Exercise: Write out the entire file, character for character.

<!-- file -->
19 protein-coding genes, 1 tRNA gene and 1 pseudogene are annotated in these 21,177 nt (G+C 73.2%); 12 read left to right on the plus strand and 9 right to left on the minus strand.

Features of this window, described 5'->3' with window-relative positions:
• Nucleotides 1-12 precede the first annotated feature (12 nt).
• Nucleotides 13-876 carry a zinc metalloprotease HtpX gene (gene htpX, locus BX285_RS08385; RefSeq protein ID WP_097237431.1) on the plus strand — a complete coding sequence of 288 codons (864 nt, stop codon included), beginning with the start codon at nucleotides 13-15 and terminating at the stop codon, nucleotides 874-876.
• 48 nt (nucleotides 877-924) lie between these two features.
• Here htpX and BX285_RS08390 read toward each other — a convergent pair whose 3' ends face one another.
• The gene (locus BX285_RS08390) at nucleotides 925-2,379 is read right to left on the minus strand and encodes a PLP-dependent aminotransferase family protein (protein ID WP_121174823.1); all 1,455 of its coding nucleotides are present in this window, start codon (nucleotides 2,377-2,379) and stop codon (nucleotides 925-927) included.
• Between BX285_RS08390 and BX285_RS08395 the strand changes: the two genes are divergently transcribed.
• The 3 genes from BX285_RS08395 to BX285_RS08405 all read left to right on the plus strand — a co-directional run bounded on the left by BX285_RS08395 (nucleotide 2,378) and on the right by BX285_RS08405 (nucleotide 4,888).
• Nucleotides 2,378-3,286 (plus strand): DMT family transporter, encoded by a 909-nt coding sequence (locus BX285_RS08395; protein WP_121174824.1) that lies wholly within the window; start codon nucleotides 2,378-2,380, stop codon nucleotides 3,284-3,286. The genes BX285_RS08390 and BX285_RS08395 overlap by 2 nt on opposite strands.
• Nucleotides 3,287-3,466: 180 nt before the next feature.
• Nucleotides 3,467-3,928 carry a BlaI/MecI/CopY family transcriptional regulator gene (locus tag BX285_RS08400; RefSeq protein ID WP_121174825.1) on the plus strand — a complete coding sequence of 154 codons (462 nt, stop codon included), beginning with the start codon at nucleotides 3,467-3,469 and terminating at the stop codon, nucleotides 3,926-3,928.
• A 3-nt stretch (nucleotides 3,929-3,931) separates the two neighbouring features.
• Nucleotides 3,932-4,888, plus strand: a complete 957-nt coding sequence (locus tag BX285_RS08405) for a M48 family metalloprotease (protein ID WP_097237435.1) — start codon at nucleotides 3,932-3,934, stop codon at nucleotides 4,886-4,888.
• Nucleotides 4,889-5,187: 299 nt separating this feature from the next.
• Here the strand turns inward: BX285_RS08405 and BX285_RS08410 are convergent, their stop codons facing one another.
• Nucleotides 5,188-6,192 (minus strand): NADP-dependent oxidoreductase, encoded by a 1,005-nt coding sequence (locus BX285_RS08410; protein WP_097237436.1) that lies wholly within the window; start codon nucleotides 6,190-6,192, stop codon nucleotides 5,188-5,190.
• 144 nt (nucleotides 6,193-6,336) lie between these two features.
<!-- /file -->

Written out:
19 protein-coding genes, 1 tRNA gene and 1 pseudogene are annotated in these 21,177 nt (G+C 73.2%); 12 read left to right on the plus strand and 9 right to left on the minus strand.

Features of this window, described 5'->3' with window-relative positions:
• Nucleotides 1-12 precede the first annotated feature (12 nt).
• Nucleotides 13-876 carry a zinc metalloprotease HtpX gene (gene htpX, locus BX285_RS08385; RefSeq protein ID WP_097237431.1) on the plus strand — a complete coding sequence of 288 codons (864 nt, stop codon included), beginning with the start codon at nucleotides 13-15 and terminating at the stop codon, nucleotides 874-876.
• 48 nt (nucleotides 877-924) lie between these two features.
• Here htpX and BX285_RS08390 read toward each other — a convergent pair whose 3' ends face one another.
• The gene (locus BX285_RS08390) at nucleotides 925-2,379 is read right to left on the minus strand and encodes a PLP-dependent aminotransferase family protein (protein ID WP_121174823.1); all 1,455 of its coding nucleotides are present in this window, start codon (nucleotides 2,377-2,379) and stop codon (nucleotides 925-927) included.
• Between BX285_RS08390 and BX285_RS08395 the strand changes: the two genes are divergently transcribed.
• The 3 genes from BX285_RS08395 to BX285_RS08405 all read left to right on the plus strand — a co-directional run bounded on the left by BX285_RS08395 (nucleotide 2,378) and on the right by BX285_RS08405 (nucleotide 4,888).
• Nucleotides 2,378-3,286 (plus strand): DMT family transporter, encoded by a 909-nt coding sequence (locus BX285_RS08395; protein WP_121174824.1) that lies wholly within the window; start codon nucleotides 2,378-2,380, stop codon nucleotides 3,284-3,286. The genes BX285_RS08390 and BX285_RS08395 overlap by 2 nt on opposite strands.
• Nucleotides 3,287-3,466: 180 nt before the next feature.
• Nucleotides 3,467-3,928 carry a BlaI/MecI/CopY family transcriptional regulator gene (locus tag BX285_RS08400; RefSeq protein ID WP_121174825.1) on the plus strand — a complete coding sequence of 154 codons (462 nt, stop codon included), beginning with the start codon at nucleotides 3,467-3,469 and terminating at the stop codon, nucleotides 3,926-3,928.
• A 3-nt stretch (nucleotides 3,929-3,931) separates the two neighbouring features.
• Nucleotides 3,932-4,888, plus strand: a complete 957-nt coding sequence (locus tag BX285_RS08405) for a M48 family metalloprotease (protein ID WP_097237435.1) — start codon at nucleotides 3,932-3,934, stop codon at nucleotides 4,886-4,888.
• Nucleotides 4,889-5,187: 299 nt separating this feature from the next.
• Here the strand turns inward: BX285_RS08405 and BX285_RS08410 are convergent, their stop codons facing one another.
• Nucleotides 5,188-6,192 (minus strand): NADP-dependent oxidoreductase, encoded by a 1,005-nt coding sequence (locus BX285_RS08410; protein WP_097237436.1) that lies wholly within the window; start codon nucleotides 6,190-6,192, stop codon nucleotides 5,188-5,190.
• 144 nt (nucleotides 6,193-6,336) lie between these two features.